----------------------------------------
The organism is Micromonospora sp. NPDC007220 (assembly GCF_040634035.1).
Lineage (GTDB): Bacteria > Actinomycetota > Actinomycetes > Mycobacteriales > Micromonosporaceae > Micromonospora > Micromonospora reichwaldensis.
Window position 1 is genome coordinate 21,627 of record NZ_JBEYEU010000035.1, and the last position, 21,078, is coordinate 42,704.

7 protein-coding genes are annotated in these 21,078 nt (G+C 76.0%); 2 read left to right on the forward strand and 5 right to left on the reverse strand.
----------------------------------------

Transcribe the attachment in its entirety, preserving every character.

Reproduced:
The organism is Micromonospora sp. NPDC007220 (assembly GCF_040634035.1).
Lineage (GTDB): Bacteria > Actinomycetota > Actinomycetes > Mycobacteriales > Micromonosporaceae > Micromonospora > Micromonospora reichwaldensis.
Window position 1 is genome coordinate 21,627 of record NZ_JBEYEU010000035.1, and the last position, 21,078, is coordinate 42,704.

7 protein-coding genes are annotated in these 21,078 nt (G+C 76.0%); 2 read left to right on the forward strand and 5 right to left on the reverse strand.